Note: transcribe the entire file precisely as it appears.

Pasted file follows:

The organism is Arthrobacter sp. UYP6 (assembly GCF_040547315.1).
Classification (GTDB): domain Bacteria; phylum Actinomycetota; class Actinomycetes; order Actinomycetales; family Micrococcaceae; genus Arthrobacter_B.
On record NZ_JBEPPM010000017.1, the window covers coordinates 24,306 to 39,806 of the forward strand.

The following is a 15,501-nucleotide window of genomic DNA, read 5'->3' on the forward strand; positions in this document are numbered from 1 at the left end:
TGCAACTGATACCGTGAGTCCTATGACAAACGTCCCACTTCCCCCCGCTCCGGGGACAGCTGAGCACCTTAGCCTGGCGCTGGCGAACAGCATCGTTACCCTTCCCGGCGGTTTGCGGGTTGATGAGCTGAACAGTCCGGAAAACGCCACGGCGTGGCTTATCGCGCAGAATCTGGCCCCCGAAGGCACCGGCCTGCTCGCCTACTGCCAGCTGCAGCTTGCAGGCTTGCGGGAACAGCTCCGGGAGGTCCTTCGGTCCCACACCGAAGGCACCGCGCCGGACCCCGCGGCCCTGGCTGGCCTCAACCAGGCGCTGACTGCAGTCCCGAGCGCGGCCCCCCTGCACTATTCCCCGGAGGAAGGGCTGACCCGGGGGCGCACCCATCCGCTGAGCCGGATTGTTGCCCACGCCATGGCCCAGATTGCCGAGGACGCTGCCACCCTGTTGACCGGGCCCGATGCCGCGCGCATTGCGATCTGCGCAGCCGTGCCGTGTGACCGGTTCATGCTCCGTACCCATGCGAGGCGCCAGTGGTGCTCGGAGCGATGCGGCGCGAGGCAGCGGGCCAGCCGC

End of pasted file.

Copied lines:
The organism is Arthrobacter sp. UYP6 (assembly GCF_040547315.1).
Classification (GTDB): domain Bacteria; phylum Actinomycetota; class Actinomycetes; order Actinomycetales; family Micrococcaceae; genus Arthrobacter_B.
On record NZ_JBEPPM010000017.1, the window covers coordinates 24,306 to 39,806 of the forward strand.

The following is a 15,501-nucleotide window of genomic DNA, read 5'->3' on the forward strand; positions in this document are numbered from 1 at the left end:
TGCAACTGATACCGTGAGTCCTATGACAAACGTCCCACTTCCCCCCGCTCCGGGGACAGCTGAGCACCTTAGCCTGGCGCTGGCGAACAGCATCGTTACCCTTCCCGGCGGTTTGCGGGTTGATGAGCTGAACAGTCCGGAAAACGCCACGGCGTGGCTTATCGCGCAGAATCTGGCCCCCGAAGGCACCGGCCTGCTCGCCTACTGCCAGCTGCAGCTTGCAGGCTTGCGGGAACAGCTCCGGGAGGTCCTTCGGTCCCACACCGAAGGCACCGCGCCGGACCCCGCGGCCCTGGCTGGCCTCAACCAGGCGCTGACTGCAGTCCCGAGCGCGGCCCCCCTGCACTATTCCCCGGAGGAAGGGCTGACCCGGGGGCGCACCCATCCGCTGAGCCGGATTGTTGCCCACGCCATGGCCCAGATTGCCGAGGACGCTGCCACCCTGTTGACCGGGCCCGATGCCGCGCGCATTGCGATCTGCGCAGCCGTGCCGTGTGACCGGTTCATGCTCCGTACCCATGCGAGGCGCCAGTGGTGCTCGGAGCGATGCGGCGCGAGGCAGCGGGCCAGCCGC